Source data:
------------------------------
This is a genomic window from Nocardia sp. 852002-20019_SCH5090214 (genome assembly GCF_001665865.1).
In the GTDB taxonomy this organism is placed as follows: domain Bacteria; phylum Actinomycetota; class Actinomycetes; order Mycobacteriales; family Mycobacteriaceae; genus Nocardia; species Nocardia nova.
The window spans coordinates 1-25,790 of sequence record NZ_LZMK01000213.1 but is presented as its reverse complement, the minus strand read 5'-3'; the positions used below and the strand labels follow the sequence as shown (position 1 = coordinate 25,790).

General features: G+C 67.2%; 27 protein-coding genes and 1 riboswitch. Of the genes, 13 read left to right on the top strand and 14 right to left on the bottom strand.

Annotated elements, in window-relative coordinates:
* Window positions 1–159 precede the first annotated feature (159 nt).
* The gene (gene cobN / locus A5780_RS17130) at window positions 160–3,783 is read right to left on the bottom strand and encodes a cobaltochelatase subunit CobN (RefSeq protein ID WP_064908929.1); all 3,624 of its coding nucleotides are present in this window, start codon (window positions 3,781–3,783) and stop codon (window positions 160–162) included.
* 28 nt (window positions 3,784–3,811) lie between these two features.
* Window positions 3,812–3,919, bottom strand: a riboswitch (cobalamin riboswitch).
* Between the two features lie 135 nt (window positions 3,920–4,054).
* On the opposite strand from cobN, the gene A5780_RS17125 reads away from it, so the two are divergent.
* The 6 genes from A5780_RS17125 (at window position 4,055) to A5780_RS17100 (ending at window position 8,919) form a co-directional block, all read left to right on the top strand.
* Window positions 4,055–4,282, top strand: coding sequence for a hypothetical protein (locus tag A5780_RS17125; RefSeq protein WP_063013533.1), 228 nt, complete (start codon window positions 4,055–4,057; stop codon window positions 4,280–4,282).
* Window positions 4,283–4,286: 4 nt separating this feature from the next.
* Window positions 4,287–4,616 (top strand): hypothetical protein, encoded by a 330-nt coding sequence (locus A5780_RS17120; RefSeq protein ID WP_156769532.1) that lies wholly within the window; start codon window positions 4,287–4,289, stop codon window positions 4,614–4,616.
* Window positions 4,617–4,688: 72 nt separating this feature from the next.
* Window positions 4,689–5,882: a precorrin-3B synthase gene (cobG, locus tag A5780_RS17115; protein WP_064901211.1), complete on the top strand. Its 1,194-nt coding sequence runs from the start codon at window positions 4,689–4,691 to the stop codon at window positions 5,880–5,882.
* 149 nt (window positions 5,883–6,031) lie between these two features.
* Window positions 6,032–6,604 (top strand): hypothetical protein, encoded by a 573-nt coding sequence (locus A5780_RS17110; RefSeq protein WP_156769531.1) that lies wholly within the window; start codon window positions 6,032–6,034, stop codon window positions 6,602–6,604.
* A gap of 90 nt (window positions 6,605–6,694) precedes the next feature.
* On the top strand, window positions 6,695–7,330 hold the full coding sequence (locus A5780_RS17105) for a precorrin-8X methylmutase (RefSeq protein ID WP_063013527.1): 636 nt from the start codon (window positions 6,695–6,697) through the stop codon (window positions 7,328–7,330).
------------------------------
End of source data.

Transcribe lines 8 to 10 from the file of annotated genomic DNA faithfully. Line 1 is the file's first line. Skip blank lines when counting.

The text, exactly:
* 28 nt (window positions 3,784–3,811) lie between these two features.
* Window positions 3,812–3,919, bottom strand: a riboswitch (cobalamin riboswitch).
* Between the two features lie 135 nt (window positions 3,920–4,054).